Transient Behavior of a Post Combustion CO2 Capture Process
Conference contribution, 2013
Modeling of the dynamic behavior of post-combustion CO2 capture process and subsequent integration with power cycles and industrial processes is a topic which currently is gaining increasing interest. The transient behavior of the CO2 absorber and the solvent regenerator with respect to liquid to gas flow rates, capture rates and heat requirements need to be controlled while, at the same time, the operation of the capture unit must comply with the operation and control of the power plant. Also, the importance of control strategies for dynamic operation increases in base load thermal power plants when the requirements for load flexibility increase, e.g. as a result of more wind power and other intermittent power sources in the energy system. Furthermore, the capture cycle may also be used to reduce the load variation of the power plant by storing CO2 rich solvent during peak demand, which then may be regenerated during periods of low demand . Numerous steady-state analyses of the post-combustion capture process with MEA have been published (see e.g. Wang et al. and the references therein), however less work has been carried out focusing on the dynamic behavior of the process. Kvamsdal et al.  presented a study of transient behavior of the absorption column in the capture system with respect to capture efficiency, liquid-to-gas (L/G) ratio and solvent loading during start-up and load reduction. The study includes cases with no process control as well as capture efficiency control. Lawal et al.  applied a rate-based dynamic model of the complete capture process. Different cases of process disturbances were investigated, such as reduced reboiler duty and increased flue gas flow to the system, and the effects on the capture efficiency, solvent loading and heat requirement of the process were studied. The previous work mostly focuses on the transients observed in the capture system while the interactions and consequences for the connected processes, the power plant/industrial process and the CO2 transportation network respectively, are rarely discussed. This work includes the capture process and the connection to a power plant process with the aim to evaluate the transient behavior of the capture system with respect to typical load-change ramp rates in modern coal power plants as well as to discuss the consequences for the steam cycle and the CO2 transportation network connected to the capture system.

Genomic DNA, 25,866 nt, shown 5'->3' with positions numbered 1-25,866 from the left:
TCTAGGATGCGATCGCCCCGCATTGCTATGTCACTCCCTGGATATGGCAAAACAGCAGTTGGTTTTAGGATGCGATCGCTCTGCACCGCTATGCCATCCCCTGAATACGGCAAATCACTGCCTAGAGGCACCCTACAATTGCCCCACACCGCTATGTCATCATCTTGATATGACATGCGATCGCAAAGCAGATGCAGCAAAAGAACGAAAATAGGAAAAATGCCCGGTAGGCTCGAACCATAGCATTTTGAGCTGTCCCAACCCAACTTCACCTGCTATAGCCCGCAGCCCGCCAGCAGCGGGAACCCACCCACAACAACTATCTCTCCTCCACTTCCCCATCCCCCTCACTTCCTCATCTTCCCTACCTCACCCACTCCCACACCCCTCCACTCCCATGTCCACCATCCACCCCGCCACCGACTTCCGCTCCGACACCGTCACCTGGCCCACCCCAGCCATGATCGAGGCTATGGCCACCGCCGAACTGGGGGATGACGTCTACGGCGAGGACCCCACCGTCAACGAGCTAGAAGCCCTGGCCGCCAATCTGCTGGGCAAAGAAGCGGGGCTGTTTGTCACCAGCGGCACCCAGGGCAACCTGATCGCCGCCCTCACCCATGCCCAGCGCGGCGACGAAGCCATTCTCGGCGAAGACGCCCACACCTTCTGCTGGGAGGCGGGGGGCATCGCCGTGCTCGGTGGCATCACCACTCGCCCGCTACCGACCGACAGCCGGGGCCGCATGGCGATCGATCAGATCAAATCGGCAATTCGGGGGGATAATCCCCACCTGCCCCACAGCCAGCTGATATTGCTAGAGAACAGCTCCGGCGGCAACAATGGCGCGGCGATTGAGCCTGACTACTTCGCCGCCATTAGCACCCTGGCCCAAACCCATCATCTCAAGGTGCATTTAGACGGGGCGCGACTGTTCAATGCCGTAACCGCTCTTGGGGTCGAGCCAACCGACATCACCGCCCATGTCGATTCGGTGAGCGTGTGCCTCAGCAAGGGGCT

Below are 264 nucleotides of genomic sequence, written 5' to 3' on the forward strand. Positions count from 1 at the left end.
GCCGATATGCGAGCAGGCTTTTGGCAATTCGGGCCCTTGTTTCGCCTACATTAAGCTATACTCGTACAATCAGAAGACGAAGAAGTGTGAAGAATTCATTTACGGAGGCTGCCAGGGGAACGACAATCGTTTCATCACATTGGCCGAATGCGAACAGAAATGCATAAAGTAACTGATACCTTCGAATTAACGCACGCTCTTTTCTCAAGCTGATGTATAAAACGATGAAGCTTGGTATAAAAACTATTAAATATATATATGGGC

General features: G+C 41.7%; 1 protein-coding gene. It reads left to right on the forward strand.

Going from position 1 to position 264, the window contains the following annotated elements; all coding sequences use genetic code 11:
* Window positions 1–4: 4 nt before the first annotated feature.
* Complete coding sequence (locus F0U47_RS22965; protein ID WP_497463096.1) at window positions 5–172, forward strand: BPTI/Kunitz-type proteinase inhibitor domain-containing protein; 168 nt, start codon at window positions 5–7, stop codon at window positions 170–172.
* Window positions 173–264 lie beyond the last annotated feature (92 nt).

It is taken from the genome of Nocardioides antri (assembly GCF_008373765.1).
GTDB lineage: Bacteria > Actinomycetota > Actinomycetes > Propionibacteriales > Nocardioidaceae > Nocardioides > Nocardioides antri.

Post Combustion Capture